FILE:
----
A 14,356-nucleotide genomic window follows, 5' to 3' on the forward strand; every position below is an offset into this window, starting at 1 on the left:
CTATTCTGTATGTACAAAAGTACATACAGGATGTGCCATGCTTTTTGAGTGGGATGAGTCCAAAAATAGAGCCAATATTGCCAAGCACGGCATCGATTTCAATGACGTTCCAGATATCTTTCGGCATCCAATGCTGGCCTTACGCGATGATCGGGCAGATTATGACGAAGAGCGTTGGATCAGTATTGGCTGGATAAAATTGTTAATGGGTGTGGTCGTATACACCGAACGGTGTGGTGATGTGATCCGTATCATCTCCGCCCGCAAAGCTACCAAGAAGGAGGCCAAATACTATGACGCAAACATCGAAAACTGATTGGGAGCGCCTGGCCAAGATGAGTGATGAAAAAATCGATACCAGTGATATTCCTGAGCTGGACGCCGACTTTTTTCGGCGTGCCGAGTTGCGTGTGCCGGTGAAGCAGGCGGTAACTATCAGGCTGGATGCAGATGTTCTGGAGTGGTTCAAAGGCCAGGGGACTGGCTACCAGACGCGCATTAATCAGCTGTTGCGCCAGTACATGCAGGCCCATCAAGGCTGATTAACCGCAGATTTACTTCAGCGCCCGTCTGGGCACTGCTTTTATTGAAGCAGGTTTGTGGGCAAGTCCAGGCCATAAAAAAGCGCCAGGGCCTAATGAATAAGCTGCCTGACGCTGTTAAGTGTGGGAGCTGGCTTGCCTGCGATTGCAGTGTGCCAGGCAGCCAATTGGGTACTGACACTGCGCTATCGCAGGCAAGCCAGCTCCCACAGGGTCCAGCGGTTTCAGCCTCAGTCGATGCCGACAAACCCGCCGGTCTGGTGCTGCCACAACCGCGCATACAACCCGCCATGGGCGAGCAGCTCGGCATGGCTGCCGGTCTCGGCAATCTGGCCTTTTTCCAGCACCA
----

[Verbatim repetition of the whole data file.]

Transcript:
A 14,356-nucleotide genomic window follows, 5' to 3' on the forward strand; every position below is an offset into this window, starting at 1 on the left:
CTATTCTGTATGTACAAAAGTACATACAGGATGTGCCATGCTTTTTGAGTGGGATGAGTCCAAAAATAGAGCCAATATTGCCAAGCACGGCATCGATTTCAATGACGTTCCAGATATCTTTCGGCATCCAATGCTGGCCTTACGCGATGATCGGGCAGATTATGACGAAGAGCGTTGGATCAGTATTGGCTGGATAAAATTGTTAATGGGTGTGGTCGTATACACCGAACGGTGTGGTGATGTGATCCGTATCATCTCCGCCCGCAAAGCTACCAAGAAGGAGGCCAAATACTATGACGCAAACATCGAAAACTGATTGGGAGCGCCTGGCCAAGATGAGTGATGAAAAAATCGATACCAGTGATATTCCTGAGCTGGACGCCGACTTTTTTCGGCGTGCCGAGTTGCGTGTGCCGGTGAAGCAGGCGGTAACTATCAGGCTGGATGCAGATGTTCTGGAGTGGTTCAAAGGCCAGGGGACTGGCTACCAGACGCGCATTAATCAGCTGTTGCGCCAGTACATGCAGGCCCATCAAGGCTGATTAACCGCAGATTTACTTCAGCGCCCGTCTGGGCACTGCTTTTATTGAAGCAGGTTTGTGGGCAAGTCCAGGCCATAAAAAAGCGCCAGGGCCTAATGAATAAGCTGCCTGACGCTGTTAAGTGTGGGAGCTGGCTTGCCTGCGATTGCAGTGTGCCAGGCAGCCAATTGGGTACTGACACTGCGCTATCGCAGGCAAGCCAGCTCCCACAGGGTCCAGCGGTTTCAGCCTCAGTCGATGCCGACAAACCCGCCGGTCTGGTGCTGCCACAACCGCGCATACAACCCGCCATGGGCGAGCAGCTCGGCATGGCTGCCGGTCTCGGCAATCTGGCCTTTTTCCAGCACCA